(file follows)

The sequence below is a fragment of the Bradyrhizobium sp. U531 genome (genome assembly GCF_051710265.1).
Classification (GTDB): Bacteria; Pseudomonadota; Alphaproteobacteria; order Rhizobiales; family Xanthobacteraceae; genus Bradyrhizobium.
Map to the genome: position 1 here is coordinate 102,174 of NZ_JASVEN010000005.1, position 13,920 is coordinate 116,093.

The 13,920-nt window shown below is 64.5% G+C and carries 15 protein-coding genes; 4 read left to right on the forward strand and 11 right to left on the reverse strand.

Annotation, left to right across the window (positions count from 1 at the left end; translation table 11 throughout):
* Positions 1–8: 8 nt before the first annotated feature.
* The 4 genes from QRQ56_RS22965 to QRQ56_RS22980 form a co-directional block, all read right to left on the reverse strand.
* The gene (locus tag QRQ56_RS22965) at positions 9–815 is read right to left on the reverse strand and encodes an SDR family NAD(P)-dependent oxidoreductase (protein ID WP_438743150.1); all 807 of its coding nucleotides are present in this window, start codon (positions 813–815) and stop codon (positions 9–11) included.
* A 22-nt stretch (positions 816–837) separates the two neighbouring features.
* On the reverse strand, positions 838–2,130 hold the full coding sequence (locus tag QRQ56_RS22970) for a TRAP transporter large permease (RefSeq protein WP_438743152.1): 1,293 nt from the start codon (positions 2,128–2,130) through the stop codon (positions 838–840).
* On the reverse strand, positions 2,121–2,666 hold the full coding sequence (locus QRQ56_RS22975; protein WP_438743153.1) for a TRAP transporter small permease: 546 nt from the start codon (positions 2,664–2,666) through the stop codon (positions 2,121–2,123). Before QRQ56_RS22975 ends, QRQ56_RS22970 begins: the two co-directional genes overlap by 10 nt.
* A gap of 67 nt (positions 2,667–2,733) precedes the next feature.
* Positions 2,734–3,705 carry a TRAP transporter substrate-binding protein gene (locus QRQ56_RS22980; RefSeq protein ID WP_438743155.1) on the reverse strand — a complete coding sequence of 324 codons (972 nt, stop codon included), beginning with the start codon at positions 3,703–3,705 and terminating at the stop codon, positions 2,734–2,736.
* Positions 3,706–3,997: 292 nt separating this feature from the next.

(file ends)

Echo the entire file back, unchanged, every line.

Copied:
The sequence below is a fragment of the Bradyrhizobium sp. U531 genome (genome assembly GCF_051710265.1).
Classification (GTDB): Bacteria; Pseudomonadota; Alphaproteobacteria; order Rhizobiales; family Xanthobacteraceae; genus Bradyrhizobium.
Map to the genome: position 1 here is coordinate 102,174 of NZ_JASVEN010000005.1, position 13,920 is coordinate 116,093.

The 13,920-nt window shown below is 64.5% G+C and carries 15 protein-coding genes; 4 read left to right on the forward strand and 11 right to left on the reverse strand.

Annotation, left to right across the window (positions count from 1 at the left end; translation table 11 throughout):
* Positions 1–8: 8 nt before the first annotated feature.
* The 4 genes from QRQ56_RS22965 to QRQ56_RS22980 form a co-directional block, all read right to left on the reverse strand.
* The gene (locus tag QRQ56_RS22965) at positions 9–815 is read right to left on the reverse strand and encodes an SDR family NAD(P)-dependent oxidoreductase (protein ID WP_438743150.1); all 807 of its coding nucleotides are present in this window, start codon (positions 813–815) and stop codon (positions 9–11) included.
* A 22-nt stretch (positions 816–837) separates the two neighbouring features.
* On the reverse strand, positions 838–2,130 hold the full coding sequence (locus tag QRQ56_RS22970) for a TRAP transporter large permease (RefSeq protein WP_438743152.1): 1,293 nt from the start codon (positions 2,128–2,130) through the stop codon (positions 838–840).
* On the reverse strand, positions 2,121–2,666 hold the full coding sequence (locus QRQ56_RS22975; protein WP_438743153.1) for a TRAP transporter small permease: 546 nt from the start codon (positions 2,664–2,666) through the stop codon (positions 2,121–2,123). Before QRQ56_RS22975 ends, QRQ56_RS22970 begins: the two co-directional genes overlap by 10 nt.
* A gap of 67 nt (positions 2,667–2,733) precedes the next feature.
* Positions 2,734–3,705 carry a TRAP transporter substrate-binding protein gene (locus QRQ56_RS22980; RefSeq protein ID WP_438743155.1) on the reverse strand — a complete coding sequence of 324 codons (972 nt, stop codon included), beginning with the start codon at positions 3,703–3,705 and terminating at the stop codon, positions 2,734–2,736.
* Positions 3,706–3,997: 292 nt separating this feature from the next.